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Ott DeFoe Explains How He’ll Fish the 2019 Bassmaster Classic

When Mossy Oak Fishing asked 33-year-old Ott DeFoe of Knoxville, Tennessee, who has won five Bassmaster tournaments in the past, how he was getting ready for the 2019 Bassmaster Classic on Fort Loudoun Lake near Knoxville, Tennessee, and where and how he’d be concentrating his efforts to win, DeFoe answered, “This will be my eighth Bassmaster Classic. Since it’s a prespawn Classic, I'll be looking for places where the bass will be staging before the spawn. The weather conditions aren’t really wintertime anymore and not springtime. Also, the bass will be between the deep water where they spend the winters and the shallow water where they move up to spawn. The bass are searching for deep-water security near shallow water where they can warm up, feed and create their beds. They’ll probably be spawning in another 3-4 weeks after the Classic. But right now, I expect them to be in that in-between water from deep to shallow.” 

Ott DeFoe

Last week at the end of February, we had 70-degree weather one day and 20-degree weather the next day. If very cold weather hits before or during the Classic, that cold weather will back those bass away from the shallow water even more. Then those shallow parts of the lake that don’t have deep water close to them probably won’t be holding very many bass. That’s why I’ll search for deep water within a cast of shallow water. The bass probably won’t move to really deep water, if the area has cold weather. More than likely, they’ll move back to 8- or 10-foot deep water.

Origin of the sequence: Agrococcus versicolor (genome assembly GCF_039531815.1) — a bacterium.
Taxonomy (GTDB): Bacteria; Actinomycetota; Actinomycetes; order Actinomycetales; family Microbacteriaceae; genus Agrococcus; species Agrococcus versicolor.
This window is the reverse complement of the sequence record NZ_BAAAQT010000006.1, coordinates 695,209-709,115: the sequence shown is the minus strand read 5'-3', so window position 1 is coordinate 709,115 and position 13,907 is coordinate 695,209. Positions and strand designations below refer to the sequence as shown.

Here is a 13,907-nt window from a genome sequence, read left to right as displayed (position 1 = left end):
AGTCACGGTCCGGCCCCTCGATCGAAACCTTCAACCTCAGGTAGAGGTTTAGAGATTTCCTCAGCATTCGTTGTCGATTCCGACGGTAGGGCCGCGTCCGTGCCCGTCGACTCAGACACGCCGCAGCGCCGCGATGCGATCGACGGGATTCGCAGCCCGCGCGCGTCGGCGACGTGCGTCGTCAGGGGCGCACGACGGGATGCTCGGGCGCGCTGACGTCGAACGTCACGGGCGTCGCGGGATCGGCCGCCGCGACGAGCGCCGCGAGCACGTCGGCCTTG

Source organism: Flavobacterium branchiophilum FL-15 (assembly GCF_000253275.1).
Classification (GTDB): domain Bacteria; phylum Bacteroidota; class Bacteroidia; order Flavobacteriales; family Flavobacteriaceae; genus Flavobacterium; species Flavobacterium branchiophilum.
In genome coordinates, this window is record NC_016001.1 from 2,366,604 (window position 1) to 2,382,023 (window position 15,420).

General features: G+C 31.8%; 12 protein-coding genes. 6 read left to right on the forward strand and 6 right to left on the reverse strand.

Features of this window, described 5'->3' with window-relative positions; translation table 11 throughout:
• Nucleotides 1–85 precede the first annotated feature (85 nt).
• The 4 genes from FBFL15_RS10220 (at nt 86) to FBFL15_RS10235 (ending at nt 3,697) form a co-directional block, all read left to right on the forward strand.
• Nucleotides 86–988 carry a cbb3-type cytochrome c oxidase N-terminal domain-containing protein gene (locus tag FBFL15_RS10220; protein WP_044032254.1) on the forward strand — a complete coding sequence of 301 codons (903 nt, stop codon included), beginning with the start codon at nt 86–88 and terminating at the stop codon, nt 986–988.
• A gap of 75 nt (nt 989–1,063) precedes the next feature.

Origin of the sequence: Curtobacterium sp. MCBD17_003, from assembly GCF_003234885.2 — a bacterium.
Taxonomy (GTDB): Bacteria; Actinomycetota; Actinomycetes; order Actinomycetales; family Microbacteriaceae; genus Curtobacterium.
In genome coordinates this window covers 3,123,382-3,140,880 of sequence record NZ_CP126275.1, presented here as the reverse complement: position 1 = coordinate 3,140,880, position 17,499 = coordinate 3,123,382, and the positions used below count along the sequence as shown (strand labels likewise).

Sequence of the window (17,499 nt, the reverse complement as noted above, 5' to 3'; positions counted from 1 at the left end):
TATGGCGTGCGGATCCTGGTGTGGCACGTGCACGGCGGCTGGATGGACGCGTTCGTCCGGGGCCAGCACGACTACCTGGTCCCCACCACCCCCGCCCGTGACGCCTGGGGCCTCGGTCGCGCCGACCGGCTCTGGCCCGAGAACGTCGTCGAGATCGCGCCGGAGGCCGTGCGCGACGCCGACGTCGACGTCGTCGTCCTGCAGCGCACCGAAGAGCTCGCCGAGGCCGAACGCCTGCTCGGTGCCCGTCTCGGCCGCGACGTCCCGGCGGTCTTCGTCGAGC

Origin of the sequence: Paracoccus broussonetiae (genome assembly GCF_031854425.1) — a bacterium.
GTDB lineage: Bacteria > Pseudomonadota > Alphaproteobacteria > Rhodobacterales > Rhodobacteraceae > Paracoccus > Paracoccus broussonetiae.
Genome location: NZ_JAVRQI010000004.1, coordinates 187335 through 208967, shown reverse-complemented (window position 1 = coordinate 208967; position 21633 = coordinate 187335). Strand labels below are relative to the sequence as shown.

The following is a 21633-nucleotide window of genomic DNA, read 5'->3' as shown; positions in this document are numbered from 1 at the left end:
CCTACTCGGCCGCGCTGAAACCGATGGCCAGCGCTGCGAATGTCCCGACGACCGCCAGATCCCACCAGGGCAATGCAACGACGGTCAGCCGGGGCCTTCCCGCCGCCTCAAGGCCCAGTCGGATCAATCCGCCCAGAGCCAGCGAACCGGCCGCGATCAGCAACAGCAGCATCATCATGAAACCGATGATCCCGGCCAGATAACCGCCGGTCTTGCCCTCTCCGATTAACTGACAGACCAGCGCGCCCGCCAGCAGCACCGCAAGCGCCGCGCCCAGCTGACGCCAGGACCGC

Before I arrive at the Classic, I hope to have at least 50 spots picked out that I want to try and fish during the practice days. I may fish some of these places multiple times in one day, but other locations I only may fish one time during the entire Classic. There are two reasons I’ll fish the same spot several times during the day. If I find an area of the lake where I've caught a good bass or had quite a few strikes or have seen bass on my depth finder, then I know bass are there. If I don’t catch bass the first time I fish there, they just may not be biting. So, I may return one or two more times during that same day, hoping to arrive when the bass are biting. I fish Fort Loudoun, Douglas and Cherokee lakes quite a bit, and I consider these my three home lakes.